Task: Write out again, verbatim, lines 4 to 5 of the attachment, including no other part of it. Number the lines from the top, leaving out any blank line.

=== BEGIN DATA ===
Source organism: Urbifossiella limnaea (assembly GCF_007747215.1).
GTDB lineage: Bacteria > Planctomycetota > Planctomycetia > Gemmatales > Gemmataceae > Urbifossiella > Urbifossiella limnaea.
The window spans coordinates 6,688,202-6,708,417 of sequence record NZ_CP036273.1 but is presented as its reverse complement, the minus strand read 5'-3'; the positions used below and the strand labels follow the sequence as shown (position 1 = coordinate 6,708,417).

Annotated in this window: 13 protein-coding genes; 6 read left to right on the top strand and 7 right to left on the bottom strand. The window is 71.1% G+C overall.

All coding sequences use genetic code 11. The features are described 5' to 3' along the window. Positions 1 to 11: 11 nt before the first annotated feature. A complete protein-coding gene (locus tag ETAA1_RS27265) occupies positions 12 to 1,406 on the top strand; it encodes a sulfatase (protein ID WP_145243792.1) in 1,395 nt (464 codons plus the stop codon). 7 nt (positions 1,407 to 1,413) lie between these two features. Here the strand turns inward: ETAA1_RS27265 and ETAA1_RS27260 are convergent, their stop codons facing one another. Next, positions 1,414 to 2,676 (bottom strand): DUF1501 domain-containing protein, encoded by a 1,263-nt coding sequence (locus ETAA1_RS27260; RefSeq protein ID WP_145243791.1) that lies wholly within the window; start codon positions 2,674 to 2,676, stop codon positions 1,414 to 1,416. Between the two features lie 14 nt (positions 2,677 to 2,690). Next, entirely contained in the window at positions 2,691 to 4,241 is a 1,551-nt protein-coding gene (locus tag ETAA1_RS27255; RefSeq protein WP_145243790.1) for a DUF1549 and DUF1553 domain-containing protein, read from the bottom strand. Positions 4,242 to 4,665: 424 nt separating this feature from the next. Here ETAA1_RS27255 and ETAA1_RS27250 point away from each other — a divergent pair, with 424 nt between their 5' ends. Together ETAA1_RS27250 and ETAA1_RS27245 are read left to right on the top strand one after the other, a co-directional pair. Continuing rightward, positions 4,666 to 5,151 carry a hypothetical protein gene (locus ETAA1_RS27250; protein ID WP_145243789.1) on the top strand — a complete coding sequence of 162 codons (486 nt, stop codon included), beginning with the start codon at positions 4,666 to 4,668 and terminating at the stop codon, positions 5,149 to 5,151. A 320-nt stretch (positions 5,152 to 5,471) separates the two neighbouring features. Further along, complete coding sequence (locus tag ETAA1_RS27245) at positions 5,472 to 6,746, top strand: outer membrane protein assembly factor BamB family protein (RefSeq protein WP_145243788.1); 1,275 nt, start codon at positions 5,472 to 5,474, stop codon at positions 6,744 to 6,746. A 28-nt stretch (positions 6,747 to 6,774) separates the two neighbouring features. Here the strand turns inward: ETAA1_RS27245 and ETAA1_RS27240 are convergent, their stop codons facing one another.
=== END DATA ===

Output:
Annotated in this window: 13 protein-coding genes; 6 read left to right on the top strand and 7 right to left on the bottom strand. The window is 71.1% G+C overall.

All coding sequences use genetic code 11. The features are described 5' to 3' along the window. Positions 1 to 11: 11 nt before the first annotated feature. A complete protein-coding gene (locus tag ETAA1_RS27265) occupies positions 12 to 1,406 on the top strand; it encodes a sulfatase (protein ID WP_145243792.1) in 1,395 nt (464 codons plus the stop codon). 7 nt (positions 1,407 to 1,413) lie between these two features. Here the strand turns inward: ETAA1_RS27265 and ETAA1_RS27260 are convergent, their stop codons facing one another. Next, positions 1,414 to 2,676 (bottom strand): DUF1501 domain-containing protein, encoded by a 1,263-nt coding sequence (locus ETAA1_RS27260; RefSeq protein ID WP_145243791.1) that lies wholly within the window; start codon positions 2,674 to 2,676, stop codon positions 1,414 to 1,416. Between the two features lie 14 nt (positions 2,677 to 2,690). Next, entirely contained in the window at positions 2,691 to 4,241 is a 1,551-nt protein-coding gene (locus tag ETAA1_RS27255; RefSeq protein WP_145243790.1) for a DUF1549 and DUF1553 domain-containing protein, read from the bottom strand. Positions 4,242 to 4,665: 424 nt separating this feature from the next. Here ETAA1_RS27255 and ETAA1_RS27250 point away from each other — a divergent pair, with 424 nt between their 5' ends. Together ETAA1_RS27250 and ETAA1_RS27245 are read left to right on the top strand one after the other, a co-directional pair. Continuing rightward, positions 4,666 to 5,151 carry a hypothetical protein gene (locus ETAA1_RS27250; protein ID WP_145243789.1) on the top strand — a complete coding sequence of 162 codons (486 nt, stop codon included), beginning with the start codon at positions 4,666 to 4,668 and terminating at the stop codon, positions 5,149 to 5,151. A 320-nt stretch (positions 5,152 to 5,471) separates the two neighbouring features. Further along, complete coding sequence (locus tag ETAA1_RS27245) at positions 5,472 to 6,746, top strand: outer membrane protein assembly factor BamB family protein (RefSeq protein WP_145243788.1); 1,275 nt, start codon at positions 5,472 to 5,474, stop codon at positions 6,744 to 6,746. A 28-nt stretch (positions 6,747 to 6,774) separates the two neighbouring features. Here the strand turns inward: ETAA1_RS27245 and ETAA1_RS27240 are convergent, their stop codons facing one another.